Davidson Bangayan, 5 others face raps over rice cartel
Evelyn Macairan (The Philippine Star) - November 10, 2018 - 12:00am

MANILA, Philippines — The Department of Justice (DOJ) yesterday indicted suspected rice smuggler Davidson Bangayan, alias David Tan, and five others for rice trade monopoly.

In a resolution dated Nov. 5, DOJ Senior Deputy State Prosecutor Miguel Gudio Jr. said they found probable cause to indict Bangayan for violation of Paragraph 3, Article 186 of the Revised Penal Code, which penalizes trade monopoly with up to six years in prison plus fines.

The other respondents were Elizabeth Faustino, David Lim, Judilyne Lim, Eleanor Rodriguez and Leah Echeveria.

The charges against Bangayan and the other respondents stemmed from the complaint filed last year by the National Bureau of Investigation Anti-Graft Division.

The respondents allegedly used farmers’ organizations as their dummies in the bidding of rice importations conducted by the National Food Authority (NFA).

They were tagged for allegedly “combining with and employing the farmers’ cooperatives to participate in the bidding of rice importations with the intention of manipulating and increasing the market price of the rice supply.”

The DOJ dismissed the complaint against the respondents for violation of Republic Act 9184 or the Government Procurement Reform Act, saying that bidding for rice importations is not covered by the law as it only applies to procurement of infrastructure, projects, goods and consulting services by government offices.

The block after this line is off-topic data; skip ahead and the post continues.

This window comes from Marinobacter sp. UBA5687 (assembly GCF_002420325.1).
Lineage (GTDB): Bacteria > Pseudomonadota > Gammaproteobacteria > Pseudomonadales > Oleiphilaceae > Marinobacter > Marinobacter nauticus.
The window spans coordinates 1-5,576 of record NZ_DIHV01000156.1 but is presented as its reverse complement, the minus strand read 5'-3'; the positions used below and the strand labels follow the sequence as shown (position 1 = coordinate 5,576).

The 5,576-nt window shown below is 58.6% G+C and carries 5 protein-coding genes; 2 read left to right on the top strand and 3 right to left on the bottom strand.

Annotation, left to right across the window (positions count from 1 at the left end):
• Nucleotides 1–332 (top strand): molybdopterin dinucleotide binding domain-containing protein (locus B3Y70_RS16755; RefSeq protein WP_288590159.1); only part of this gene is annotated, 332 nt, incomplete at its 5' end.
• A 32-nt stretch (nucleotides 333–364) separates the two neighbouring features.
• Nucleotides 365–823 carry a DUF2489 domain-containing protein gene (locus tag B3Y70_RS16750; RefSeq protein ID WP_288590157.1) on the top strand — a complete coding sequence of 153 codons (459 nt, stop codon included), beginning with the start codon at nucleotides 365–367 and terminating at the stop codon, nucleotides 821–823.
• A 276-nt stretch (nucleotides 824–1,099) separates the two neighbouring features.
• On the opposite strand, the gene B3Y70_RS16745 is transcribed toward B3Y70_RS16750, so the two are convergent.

Respondents Eugene Pioquinto, Mary Joyce Lim, Jason Colocado, Michael Villanueva, Denis Gonzales, Willy Sy, Sandra Lim, Gil Calipayan and Inigo Espiritu were cleared of all charges.

Sen. Joseph Victor Ejercito welcomed the DOJ’s move to prosecute Bangayan.

“At last, a big fish will be prosecuted under the Anti-Agricultural Smuggling Law,” Ejercito, author of Republic Act 10845, said.

Large-scale agricultural smuggling is declared as economic sabotage with a maximum penalty of life in prison under the law enacted in 2016. 

Rice inventory

Meanwhile, the country’s rice inventory has improved after 10 months of consecutive declines, the Philippine Statistics Authority (PSA) said.

Latest data from the PSA showed that the total rice inventory as of October stood at 1.59 million metric tons, 36 percent higher than the previous month’s level of 1.17 million MT.

The figure is still 18 percent below last year’s volume stock of 1.94 million MT.

The PSA did not specify the number of days that the stock inventory of Filipinos’ main staple will be sufficient for.

But based on the average daily consumption of Filipinos of 32,000 MT, the current inventory is sufficient for 50 days. –  With Paolo Romero, Louise Maureen Simeon

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